Basically, in a real self-defense situation, especially if you are to use strikes, you are better off hitting the vital targets. One advantage to hitting vital targets is that the weapon does not have to be that hard; you can use your fingers or side of your hand for many vital targets and it doesn’t take a lot of force to do damage to those targets. And damage is what you want to do to the attacker if you want to defend yourself. A little pain won’t always do.
For purposes of this article we will define a vital target as a target on the attacker that is more easily damaged or that, when hit, can cause a maximum amount of pain with less effort on your part. In this article we will review the targets of the eyes, the throat, ears, the groin and the knee.
Basically, it takes very little force to damage the eyes and cause a lot of pain for the attacker. You can barely brush the eyeball and create enormous pain for the opponent and, indeed, blind him at least temporarily, which means you’ve disabled him somewhat (or a lot, depending). If you go all out and dig your thumb in to his eye or thrust fingers into his eyes, well you’ve got him not only distracted but maybe permanently disabled.
Thumbs into the eyes are an effective deterrent at close range.
This is a vital target because it can cause death if damaged severely; for this reason most people will protect their throats. Instinctively most of us know we don’t want the windpipe ruptured; that would mean loss of oxygen, which is vital, and death. A chop to the throat is extremely painful, creates an immediate response from the adversary and if enough force is used could end the fight abruptly.
It’s pretty easy to do damage to the ear, a simple slap to the ear can injure the ear drum and make it hard to hear. An elbow to the ear will be even worse for your adversary.
It just doesn’t take much force at all to stop someone for a good long time with a groin shot. Slapping the groin can often suffice. Those are some organs not meant to take too much punishment.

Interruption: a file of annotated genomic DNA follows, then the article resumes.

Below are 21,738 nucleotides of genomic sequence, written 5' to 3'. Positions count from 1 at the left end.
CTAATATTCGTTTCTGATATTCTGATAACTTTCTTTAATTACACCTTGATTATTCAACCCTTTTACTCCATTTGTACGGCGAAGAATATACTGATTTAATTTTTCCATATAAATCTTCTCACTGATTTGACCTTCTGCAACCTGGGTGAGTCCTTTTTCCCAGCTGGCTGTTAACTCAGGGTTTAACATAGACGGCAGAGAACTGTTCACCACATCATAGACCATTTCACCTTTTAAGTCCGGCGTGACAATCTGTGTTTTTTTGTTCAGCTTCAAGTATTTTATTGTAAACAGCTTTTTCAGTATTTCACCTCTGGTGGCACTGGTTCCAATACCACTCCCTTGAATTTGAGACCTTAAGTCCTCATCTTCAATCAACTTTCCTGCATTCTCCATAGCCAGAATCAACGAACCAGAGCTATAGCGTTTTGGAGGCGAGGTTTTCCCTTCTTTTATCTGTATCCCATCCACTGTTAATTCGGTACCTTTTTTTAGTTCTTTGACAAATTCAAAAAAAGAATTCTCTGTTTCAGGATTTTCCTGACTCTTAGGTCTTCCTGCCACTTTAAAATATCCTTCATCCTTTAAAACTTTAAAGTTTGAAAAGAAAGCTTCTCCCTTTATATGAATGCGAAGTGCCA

You turn into him (torque) as your right fist rakes through his face and chambers high, your left hand sword thrusts into his throat and your left knee goes up into the groin. You are doing four things at once: Chambering and striking in succession with both hands as you knee him in the groin.
The knee is a joint and all joints can potentially be dislocated, which would make the opponent disabled. It’s also a target that’s a little more difficult to defend. A low kick can be very quick and obscure and you can’t block a low kick with the arms without making yourself vulnerable; you’d have to move the leg. Not everyone (though some are) is savvy enough to know that.
Other Targets to Consider
Other targets to consider are the nose, the philtrum nerve, the cheek nerves, the jaw and the temples on the head. Near the groin, you might want to consider the bladder. On the limbs, the elbow joints are often vulnerable.
Someone getting struck hard in the nose will often find their eyes watering so that they can’t even see; the pain is excruciating because this is another one of those parts of the body that is sensitive, because we use it to smell; just as the eyes are sensitive.
The jaw can potentially be dislocated. Getting hit hard in the temple can cause a knock-out. But it should be remembered for these targets, you need a significant amount of force behind your strikes for them to be effective.
The bladder is a soft target, even pushing thumbs or fingers into it can cause a reaction. It’s located just above the groin, in the soft part below the belly where the waist bends.
It is just important to remember which targets take little force to affect, which is vital and will have a significant effect on the attacker when struck. Other targets, as mentioned, require significantly more force when struck to create damage.
Here is an excellent chart that shows all of the martial arts striking points.
In 1981, at the age of 11, I began training in Goju Ryu Karate at a local community center on the Central Coast of California. I trained there for about a year. In 1984, my family moved to Northern California, where I began training in Kenpo Karate under Professor Charles “Chuck” Epperson. I trained at Professor Epperson’s dojo for about a year. I left the dojo, but returned in 1994. I earned ranks up through second-degree black belt under Chuck Epperson. I tested for brown and black belts in front of Master Richard “Huk” Planas, first-generation Ed Parker Kenpo black belt. I taught classes at Professor Epperson’s dojo from 1998 to 2002. I have also taught private lessons for friends and family. I have training in Doce Pares Eskrima under Charles Epperson and have attended seminars by Master Anthony Kleeman and Grandmaster Cacoy Canete. I have also trained in DeCuerdas Eskrima under Professor James Muro. In addition to my martial arts training, I have a Bachelor of Arts degree in Political Science, have worked in the Human Services field since 1996, and currently spend most of my time writing web articles.